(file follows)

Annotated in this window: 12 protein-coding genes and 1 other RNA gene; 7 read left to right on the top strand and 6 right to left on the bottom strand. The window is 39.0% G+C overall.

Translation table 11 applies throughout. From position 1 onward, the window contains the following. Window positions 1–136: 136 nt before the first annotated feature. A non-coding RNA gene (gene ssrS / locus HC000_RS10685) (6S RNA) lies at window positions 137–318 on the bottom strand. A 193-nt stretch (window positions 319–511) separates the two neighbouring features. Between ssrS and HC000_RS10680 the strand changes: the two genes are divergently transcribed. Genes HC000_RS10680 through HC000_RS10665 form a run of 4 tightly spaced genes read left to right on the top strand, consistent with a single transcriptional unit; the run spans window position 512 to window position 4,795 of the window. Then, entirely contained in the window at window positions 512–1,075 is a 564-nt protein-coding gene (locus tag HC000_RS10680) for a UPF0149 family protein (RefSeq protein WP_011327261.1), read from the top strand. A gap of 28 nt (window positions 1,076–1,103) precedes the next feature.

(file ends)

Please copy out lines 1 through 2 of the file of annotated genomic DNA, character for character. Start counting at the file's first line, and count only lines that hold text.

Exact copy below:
Annotated in this window: 12 protein-coding genes and 1 other RNA gene; 7 read left to right on the top strand and 6 right to left on the bottom strand. The window is 39.0% G+C overall.

Translation table 11 applies throughout. From position 1 onward, the window contains the following. Window positions 1–136: 136 nt before the first annotated feature. A non-coding RNA gene (gene ssrS / locus HC000_RS10685) (6S RNA) lies at window positions 137–318 on the bottom strand. A 193-nt stretch (window positions 319–511) separates the two neighbouring features. Between ssrS and HC000_RS10680 the strand changes: the two genes are divergently transcribed. Genes HC000_RS10680 through HC000_RS10665 form a run of 4 tightly spaced genes read left to right on the top strand, consistent with a single transcriptional unit; the run spans window position 512 to window position 4,795 of the window. Then, entirely contained in the window at window positions 512–1,075 is a 564-nt protein-coding gene (locus tag HC000_RS10680) for a UPF0149 family protein (RefSeq protein WP_011327261.1), read from the top strand. A gap of 28 nt (window positions 1,076–1,103) precedes the next feature.